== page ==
That’s where good acting starts. Characters that think.

Let’s wrap it up.

Butters: “Yeah, and I videotaped him doing it!”

(beat) Cartman: “Nuh-uh!!”

One more beat for good measure.

If you have the chance to watch this episode (Awesom-O, season 8), you’ll really get the feel for what I’m talking about here. Hopefully I can get the video clip thing sorted out soon.

So to take away from this post: make your characters think and use beats for comedic (or dramatic) timing.

When you read this, I’ll be in Montreal (my home town) for the next week. Yes, another little get-away. Aren’t I spoiling myself?

One cool thing I’ll be doing there is attending some of the ‘Just for Laughs Festival’ and I’m going to the ‘South Park Live’ show! Very stoked about that. Matt and Trey will be there live discussing all things South Park. I’ll be sure to give a full report when I return.

I will be checking in and maybe even posting. But we’ll see how it goes. Till then, happy reading and see ya in another week or so. 🙂

Read the Storyboard Blog by RSS Feed or by email to see just how many damn vacations she plans on taking.

18 thoughts on ““The Beat”: When Silence is Golden

  1. Friar


    I loved that AWESOM-O episode! Especially when Cartman says “…LAME!”

    The whole SouthPark cartoon has such crude animation (i.e. characters bouncing up and down with stiff legs instead of walking). Or Canadians talking with heads like bouncing trash-cans.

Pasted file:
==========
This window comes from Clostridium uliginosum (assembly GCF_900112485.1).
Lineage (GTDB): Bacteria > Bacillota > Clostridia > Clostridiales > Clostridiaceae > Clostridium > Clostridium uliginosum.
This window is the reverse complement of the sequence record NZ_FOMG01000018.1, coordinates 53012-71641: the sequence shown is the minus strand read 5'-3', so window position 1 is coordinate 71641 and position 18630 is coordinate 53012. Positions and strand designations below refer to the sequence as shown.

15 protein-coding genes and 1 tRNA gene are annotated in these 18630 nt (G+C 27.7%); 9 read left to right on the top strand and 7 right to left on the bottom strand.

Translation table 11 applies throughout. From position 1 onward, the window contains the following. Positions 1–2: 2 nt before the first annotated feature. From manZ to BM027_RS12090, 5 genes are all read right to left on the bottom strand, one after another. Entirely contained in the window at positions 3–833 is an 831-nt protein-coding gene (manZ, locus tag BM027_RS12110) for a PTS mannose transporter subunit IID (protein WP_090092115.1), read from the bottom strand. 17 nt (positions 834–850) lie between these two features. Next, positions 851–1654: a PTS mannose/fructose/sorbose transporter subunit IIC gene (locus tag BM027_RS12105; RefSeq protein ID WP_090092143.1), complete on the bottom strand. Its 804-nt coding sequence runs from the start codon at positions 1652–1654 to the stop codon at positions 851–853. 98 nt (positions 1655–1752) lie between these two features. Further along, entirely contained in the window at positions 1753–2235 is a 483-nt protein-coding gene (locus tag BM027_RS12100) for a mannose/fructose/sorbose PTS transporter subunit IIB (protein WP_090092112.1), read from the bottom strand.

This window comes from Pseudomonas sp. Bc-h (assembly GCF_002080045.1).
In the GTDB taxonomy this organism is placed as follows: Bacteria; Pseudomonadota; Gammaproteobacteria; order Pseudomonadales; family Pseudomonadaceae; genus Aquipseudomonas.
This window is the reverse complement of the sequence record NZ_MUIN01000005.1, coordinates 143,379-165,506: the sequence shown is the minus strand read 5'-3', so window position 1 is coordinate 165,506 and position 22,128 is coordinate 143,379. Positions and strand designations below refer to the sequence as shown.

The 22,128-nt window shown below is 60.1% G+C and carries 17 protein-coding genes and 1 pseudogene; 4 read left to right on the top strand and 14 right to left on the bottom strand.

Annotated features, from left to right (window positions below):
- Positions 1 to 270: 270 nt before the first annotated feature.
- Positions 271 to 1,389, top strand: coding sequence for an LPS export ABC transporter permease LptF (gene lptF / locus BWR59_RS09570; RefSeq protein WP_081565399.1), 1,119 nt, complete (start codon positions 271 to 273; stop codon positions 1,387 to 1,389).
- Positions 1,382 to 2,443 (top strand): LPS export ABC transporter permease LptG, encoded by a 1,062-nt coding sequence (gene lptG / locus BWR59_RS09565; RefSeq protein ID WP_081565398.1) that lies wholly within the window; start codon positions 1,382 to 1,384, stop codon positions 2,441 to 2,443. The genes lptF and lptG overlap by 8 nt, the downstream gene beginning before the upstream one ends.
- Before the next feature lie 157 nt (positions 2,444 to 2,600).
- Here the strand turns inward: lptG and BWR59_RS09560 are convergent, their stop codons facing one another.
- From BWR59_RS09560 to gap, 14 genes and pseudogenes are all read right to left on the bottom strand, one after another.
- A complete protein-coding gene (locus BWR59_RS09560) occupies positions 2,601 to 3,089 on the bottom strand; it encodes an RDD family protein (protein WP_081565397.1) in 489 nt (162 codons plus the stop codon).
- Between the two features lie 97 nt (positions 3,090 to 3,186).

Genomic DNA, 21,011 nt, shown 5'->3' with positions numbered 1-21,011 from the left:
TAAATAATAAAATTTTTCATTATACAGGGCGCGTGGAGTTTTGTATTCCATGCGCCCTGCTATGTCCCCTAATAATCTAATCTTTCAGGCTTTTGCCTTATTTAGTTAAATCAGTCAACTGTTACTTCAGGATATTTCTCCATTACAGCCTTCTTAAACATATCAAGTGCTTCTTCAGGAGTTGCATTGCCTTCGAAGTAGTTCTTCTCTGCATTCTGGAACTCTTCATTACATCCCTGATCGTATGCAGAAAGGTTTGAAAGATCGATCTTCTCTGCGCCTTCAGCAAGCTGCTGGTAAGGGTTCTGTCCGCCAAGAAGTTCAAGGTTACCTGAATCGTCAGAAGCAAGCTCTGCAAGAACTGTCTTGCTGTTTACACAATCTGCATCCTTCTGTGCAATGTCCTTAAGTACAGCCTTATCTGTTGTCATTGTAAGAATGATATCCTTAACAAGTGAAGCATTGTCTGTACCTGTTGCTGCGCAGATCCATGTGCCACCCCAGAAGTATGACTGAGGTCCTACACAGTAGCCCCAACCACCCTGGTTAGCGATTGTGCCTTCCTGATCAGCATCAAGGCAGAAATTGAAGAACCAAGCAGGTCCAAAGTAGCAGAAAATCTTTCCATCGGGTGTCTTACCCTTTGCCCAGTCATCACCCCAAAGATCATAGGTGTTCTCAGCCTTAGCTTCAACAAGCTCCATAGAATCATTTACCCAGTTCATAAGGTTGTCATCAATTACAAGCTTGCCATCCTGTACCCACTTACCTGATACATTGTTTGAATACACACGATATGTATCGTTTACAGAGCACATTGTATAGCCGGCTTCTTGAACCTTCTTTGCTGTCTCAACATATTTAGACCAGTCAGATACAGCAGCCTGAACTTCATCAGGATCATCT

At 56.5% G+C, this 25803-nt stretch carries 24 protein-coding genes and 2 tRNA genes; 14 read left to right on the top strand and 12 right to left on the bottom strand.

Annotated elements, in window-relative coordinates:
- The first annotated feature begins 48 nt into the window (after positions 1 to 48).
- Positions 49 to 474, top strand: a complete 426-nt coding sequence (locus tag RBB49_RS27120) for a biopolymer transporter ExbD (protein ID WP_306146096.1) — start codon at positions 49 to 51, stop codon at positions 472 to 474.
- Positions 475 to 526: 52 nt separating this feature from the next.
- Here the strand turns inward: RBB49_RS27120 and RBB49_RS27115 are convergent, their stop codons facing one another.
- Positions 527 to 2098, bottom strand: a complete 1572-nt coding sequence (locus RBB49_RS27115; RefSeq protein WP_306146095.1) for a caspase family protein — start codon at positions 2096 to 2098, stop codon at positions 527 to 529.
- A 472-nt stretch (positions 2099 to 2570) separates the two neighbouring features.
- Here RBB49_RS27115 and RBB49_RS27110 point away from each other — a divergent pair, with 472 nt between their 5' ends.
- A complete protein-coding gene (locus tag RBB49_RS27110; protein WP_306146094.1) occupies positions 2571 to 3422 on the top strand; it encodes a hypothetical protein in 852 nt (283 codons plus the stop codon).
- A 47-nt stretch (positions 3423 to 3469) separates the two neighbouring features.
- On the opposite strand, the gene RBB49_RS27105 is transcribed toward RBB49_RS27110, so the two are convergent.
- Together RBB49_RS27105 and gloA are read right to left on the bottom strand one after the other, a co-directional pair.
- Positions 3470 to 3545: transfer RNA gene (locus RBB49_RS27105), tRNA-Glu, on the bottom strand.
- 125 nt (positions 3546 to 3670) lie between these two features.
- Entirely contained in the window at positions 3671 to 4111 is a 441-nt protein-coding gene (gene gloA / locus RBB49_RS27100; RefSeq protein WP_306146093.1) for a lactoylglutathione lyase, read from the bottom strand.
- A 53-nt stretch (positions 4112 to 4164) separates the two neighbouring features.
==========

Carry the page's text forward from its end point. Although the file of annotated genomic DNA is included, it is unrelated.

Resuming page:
They so obviously do this on purpose. It’s one of the funniest show on TV, though.

    It just goes to show you how good writing (and good comedic timing) can make or break a whole cartoon.

    Trevor Parker and Matt Stone got the comedy timing down perfectly, with that show.

  2. Karen J Lloyd Post author

    Amen brother. They aren’t going to mess with success now.

    But…uh…it’s actually ‘Trey’ Parker.

    (Unless I’m an idiot and don’t know that his real name is Trevor??) 😉

  3. Dan Szilagyi

    I’ll be honest and say i don’t watch south park, but before you poke me with a red hot iron (?) i do argee with everything you said Karen, its that little “thinking” for the character that gives them more life, more then a stereotypical “2d” character.

    a few other shows that do that pretty well are simpsons, futurama, family guy and lots of others.
    but i think because south park is so bare bones ( in terms of design and animation) that you notice more things like that ( even if you don’t know what “it” is)

    have a great time Karen, wish i could go to montreal, its a place i’ve been meaning to visit

  4. Karen J Lloyd Post author

    WHAT??? *flogs him with a stick*

    Hey, you don’t have to be a fan to still see what I’m talking about. The shows you mentioned also do it very well.

    Just that SP does it *really* well and they seem to use the same timing choices that I would do. So I guess that’s why I connect with that show so well.

    I grew up in Montreal and love it, but I still feel that Vancouver is ‘home’. Seems a better fit. 🙂

  5. Will

    I couldn’t help but smile as a read the dialogue, this was a great scene, and a great breakdown of that scene.

    Would be nice to see a contest that was entitled something like “Best Use of The Beat”.

  6. Karen J Lloyd Post author

    I know…this is one of my favorite episodes! Any scene with just Cartman and Butters in it is *gold*.

    It was really fun to break it down too. I plan on doing lots more of this stuff (if folks like it).

    So what’s *your* nomination for “Best use of the Beat”? 🙂

  7. Lorin

    First off, as a designer, “less is more” is an important principle that’s disregarded all too often. Incidentally, it falls back onto the shoulders of these [2D animation] guys to show the live-action world how it’s done. This is a great example, but you can also include any of Seth MacFarlane’s work…and maybe a some of the early Simpson’s episodes (before all the good writer’s left).